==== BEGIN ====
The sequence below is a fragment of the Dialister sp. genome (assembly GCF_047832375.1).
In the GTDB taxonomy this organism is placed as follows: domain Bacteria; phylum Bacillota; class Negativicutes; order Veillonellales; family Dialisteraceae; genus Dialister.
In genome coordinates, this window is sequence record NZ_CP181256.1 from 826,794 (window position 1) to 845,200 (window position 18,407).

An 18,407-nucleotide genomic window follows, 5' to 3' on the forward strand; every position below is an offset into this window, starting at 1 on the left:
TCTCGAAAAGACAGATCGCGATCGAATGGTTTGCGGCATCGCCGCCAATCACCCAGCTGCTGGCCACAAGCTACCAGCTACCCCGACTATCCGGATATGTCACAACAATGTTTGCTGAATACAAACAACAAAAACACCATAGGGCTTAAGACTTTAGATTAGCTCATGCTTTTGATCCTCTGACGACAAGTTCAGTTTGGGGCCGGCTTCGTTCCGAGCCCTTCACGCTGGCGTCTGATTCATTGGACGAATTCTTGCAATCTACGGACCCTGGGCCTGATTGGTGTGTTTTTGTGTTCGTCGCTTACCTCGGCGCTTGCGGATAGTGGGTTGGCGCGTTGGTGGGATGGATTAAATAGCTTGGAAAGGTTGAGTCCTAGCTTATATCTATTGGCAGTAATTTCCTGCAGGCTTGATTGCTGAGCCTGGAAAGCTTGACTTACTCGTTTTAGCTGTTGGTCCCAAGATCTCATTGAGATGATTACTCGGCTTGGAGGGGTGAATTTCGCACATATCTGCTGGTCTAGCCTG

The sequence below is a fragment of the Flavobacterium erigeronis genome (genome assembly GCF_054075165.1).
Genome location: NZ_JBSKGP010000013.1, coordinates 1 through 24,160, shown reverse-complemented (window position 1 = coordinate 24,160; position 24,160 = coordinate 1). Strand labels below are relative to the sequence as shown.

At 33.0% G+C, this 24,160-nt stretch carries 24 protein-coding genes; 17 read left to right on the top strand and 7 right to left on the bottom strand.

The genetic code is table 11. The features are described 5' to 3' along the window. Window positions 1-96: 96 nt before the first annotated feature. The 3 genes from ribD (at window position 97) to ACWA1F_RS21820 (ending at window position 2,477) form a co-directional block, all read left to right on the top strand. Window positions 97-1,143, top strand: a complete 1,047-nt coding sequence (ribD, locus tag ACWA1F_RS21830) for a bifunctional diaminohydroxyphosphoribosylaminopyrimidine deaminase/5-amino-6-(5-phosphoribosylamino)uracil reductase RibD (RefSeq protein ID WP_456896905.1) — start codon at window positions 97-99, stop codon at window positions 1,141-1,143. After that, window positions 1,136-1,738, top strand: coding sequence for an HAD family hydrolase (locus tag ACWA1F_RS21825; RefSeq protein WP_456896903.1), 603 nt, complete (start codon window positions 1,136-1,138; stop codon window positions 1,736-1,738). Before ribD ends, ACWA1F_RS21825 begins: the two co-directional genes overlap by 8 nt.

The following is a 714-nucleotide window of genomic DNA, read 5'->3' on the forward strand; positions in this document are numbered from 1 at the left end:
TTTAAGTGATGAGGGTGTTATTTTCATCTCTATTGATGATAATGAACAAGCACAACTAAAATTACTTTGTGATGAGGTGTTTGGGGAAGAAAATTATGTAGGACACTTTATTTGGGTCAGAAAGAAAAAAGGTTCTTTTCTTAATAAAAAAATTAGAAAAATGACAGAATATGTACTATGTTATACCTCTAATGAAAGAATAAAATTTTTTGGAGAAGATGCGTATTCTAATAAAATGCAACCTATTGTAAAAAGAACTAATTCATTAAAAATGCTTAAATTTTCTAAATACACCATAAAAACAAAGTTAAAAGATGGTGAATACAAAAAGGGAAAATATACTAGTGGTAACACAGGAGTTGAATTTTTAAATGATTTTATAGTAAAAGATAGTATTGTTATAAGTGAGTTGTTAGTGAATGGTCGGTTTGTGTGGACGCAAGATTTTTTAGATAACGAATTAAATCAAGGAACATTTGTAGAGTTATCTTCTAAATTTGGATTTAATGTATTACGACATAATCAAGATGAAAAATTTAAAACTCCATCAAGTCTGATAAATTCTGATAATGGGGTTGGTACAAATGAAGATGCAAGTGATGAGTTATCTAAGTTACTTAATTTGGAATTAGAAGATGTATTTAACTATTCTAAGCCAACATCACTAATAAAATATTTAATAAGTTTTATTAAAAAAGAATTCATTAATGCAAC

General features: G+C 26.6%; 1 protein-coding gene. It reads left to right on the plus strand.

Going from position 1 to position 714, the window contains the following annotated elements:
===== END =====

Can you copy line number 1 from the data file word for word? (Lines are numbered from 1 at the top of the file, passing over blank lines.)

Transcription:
The sequence below is a fragment of the Dialister sp. genome (assembly GCF_047832375.1).